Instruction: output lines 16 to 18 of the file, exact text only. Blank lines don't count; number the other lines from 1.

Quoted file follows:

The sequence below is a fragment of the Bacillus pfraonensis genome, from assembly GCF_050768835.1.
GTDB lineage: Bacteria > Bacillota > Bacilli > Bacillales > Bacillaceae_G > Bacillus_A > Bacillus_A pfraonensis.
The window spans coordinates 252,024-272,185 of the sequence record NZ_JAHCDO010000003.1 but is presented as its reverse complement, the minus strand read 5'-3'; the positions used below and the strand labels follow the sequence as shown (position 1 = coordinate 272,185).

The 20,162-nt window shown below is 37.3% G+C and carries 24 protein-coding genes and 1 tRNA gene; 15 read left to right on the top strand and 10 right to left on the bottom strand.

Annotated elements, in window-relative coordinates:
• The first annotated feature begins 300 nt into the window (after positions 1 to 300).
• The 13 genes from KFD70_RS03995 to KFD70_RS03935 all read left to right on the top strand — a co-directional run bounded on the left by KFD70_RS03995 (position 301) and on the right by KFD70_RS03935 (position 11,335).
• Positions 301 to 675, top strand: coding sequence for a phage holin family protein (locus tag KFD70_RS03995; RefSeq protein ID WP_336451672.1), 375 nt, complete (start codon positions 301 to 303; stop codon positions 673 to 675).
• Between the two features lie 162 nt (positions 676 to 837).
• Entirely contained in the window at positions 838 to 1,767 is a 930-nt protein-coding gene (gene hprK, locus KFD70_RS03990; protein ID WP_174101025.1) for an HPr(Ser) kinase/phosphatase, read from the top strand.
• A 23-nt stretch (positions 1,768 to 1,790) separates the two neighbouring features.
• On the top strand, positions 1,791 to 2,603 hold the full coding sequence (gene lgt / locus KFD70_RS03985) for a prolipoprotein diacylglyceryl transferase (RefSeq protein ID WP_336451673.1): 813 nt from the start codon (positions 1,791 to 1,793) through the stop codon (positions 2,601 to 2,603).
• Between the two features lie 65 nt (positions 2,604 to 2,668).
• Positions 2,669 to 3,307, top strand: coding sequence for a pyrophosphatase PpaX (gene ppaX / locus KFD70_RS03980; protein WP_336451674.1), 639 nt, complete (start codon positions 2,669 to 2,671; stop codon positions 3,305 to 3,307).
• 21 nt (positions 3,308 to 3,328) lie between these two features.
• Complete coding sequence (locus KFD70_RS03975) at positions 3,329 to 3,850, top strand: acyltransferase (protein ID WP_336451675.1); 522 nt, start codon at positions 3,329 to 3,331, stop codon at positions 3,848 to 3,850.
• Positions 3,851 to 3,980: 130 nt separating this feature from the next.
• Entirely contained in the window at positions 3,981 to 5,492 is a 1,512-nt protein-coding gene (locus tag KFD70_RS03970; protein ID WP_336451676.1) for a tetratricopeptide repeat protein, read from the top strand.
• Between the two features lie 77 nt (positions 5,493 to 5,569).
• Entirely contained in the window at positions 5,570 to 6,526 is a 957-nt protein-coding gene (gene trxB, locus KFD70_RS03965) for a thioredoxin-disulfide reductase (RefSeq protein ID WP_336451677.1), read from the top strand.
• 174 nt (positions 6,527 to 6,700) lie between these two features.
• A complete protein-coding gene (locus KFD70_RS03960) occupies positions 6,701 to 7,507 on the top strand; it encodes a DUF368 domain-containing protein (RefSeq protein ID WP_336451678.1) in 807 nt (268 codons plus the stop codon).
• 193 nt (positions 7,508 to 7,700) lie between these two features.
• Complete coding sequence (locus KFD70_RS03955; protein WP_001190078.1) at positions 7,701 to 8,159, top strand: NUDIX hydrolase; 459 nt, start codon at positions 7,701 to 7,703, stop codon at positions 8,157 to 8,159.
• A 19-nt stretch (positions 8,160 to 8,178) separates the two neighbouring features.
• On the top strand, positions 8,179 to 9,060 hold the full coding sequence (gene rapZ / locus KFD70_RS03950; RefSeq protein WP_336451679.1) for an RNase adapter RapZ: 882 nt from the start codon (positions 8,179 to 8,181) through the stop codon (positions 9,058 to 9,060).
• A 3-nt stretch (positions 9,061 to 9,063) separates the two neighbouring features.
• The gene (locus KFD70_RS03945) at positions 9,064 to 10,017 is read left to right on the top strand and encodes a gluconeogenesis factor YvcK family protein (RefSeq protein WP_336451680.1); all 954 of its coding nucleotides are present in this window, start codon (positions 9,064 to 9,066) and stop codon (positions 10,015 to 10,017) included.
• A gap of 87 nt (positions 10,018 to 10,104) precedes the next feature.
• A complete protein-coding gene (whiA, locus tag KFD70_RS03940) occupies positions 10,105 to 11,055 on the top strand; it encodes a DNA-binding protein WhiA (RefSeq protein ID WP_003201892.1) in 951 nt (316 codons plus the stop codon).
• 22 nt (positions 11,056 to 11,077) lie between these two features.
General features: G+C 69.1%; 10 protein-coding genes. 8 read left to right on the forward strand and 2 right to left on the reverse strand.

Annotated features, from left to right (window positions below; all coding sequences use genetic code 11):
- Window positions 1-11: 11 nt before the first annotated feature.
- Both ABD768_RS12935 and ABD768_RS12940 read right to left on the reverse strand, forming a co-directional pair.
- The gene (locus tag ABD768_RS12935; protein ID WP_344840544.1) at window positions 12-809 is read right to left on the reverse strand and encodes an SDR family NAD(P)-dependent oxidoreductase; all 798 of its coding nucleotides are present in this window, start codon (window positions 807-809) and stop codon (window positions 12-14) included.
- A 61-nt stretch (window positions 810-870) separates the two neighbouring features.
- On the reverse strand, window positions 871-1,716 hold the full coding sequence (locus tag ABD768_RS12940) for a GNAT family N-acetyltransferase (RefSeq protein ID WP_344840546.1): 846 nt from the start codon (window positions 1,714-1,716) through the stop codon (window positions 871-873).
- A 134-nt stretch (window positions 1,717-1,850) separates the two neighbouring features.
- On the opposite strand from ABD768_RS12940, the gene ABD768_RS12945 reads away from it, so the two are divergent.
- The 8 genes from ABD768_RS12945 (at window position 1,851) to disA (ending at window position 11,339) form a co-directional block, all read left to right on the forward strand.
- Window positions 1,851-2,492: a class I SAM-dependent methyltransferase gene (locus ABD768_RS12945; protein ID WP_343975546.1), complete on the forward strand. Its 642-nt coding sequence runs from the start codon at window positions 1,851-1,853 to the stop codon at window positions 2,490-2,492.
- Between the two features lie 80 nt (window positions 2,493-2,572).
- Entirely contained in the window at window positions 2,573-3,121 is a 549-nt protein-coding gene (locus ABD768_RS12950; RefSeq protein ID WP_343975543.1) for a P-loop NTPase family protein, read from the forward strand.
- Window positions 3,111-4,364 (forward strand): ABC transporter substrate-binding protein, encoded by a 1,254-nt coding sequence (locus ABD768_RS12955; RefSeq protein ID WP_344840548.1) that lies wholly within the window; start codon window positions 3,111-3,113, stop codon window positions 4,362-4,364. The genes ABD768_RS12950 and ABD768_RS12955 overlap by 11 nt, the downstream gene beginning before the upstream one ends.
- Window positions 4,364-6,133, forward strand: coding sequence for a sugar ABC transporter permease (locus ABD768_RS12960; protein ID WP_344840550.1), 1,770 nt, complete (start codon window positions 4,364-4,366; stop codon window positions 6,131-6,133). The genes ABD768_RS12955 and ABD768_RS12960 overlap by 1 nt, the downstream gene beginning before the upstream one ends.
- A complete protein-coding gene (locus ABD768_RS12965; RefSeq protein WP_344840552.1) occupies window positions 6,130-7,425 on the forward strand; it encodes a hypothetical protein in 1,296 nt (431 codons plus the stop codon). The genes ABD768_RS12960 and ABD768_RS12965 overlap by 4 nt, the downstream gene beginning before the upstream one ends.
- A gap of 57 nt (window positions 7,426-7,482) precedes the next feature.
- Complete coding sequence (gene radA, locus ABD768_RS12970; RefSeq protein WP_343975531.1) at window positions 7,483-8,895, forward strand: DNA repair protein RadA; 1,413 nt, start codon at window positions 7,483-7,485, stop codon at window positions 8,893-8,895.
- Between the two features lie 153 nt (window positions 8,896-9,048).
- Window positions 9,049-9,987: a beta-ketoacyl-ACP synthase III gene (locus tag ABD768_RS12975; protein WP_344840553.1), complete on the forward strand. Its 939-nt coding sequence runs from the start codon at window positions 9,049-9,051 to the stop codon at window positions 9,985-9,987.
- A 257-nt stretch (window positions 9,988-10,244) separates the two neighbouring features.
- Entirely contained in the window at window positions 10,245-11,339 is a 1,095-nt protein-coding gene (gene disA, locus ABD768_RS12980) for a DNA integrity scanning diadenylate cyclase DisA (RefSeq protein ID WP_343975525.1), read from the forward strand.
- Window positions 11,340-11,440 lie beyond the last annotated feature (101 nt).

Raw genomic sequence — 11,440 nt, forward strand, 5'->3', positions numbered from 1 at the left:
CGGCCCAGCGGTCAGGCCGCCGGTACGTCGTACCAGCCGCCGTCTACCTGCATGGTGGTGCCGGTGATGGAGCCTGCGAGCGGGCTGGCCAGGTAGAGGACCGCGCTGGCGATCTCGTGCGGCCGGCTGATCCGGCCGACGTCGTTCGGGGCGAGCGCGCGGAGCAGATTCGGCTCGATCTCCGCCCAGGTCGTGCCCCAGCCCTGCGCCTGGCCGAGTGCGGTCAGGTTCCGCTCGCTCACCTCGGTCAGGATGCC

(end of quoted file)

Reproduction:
• Complete coding sequence (locus KFD70_RS03975) at positions 3,329 to 3,850, top strand: acyltransferase (protein ID WP_336451675.1); 522 nt, start codon at positions 3,329 to 3,331, stop codon at positions 3,848 to 3,850.
• Positions 3,851 to 3,980: 130 nt separating this feature from the next.
• Entirely contained in the window at positions 3,981 to 5,492 is a 1,512-nt protein-coding gene (locus tag KFD70_RS03970; protein ID WP_336451676.1) for a tetratricopeptide repeat protein, read from the top strand.